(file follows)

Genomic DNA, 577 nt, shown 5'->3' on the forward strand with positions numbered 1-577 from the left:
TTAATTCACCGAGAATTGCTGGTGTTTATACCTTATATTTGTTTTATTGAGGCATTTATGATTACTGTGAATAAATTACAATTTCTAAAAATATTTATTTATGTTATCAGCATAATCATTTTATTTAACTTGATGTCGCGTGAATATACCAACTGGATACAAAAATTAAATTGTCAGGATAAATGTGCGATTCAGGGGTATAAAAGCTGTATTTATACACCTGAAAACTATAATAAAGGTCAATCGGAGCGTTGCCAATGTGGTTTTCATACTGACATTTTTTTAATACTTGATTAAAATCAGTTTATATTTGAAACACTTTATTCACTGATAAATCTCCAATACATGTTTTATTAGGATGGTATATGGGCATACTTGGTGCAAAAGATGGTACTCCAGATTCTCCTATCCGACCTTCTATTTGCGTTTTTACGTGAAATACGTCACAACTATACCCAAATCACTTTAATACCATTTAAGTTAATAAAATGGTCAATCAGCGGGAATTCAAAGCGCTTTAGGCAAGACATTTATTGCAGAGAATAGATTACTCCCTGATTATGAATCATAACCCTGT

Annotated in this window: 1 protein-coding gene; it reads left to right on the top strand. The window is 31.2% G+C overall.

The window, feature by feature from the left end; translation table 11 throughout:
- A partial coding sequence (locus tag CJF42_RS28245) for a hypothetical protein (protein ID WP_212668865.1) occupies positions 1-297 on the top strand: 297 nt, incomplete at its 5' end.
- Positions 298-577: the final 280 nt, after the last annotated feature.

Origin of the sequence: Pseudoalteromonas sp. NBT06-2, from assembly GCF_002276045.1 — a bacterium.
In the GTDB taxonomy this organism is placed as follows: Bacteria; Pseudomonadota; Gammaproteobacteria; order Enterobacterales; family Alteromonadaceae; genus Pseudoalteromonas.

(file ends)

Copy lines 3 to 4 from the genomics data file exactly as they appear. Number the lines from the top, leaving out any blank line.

Annotated in this window: 1 protein-coding gene; it reads left to right on the top strand. The window is 31.2% G+C overall.

The window, feature by feature from the left end; translation table 11 throughout: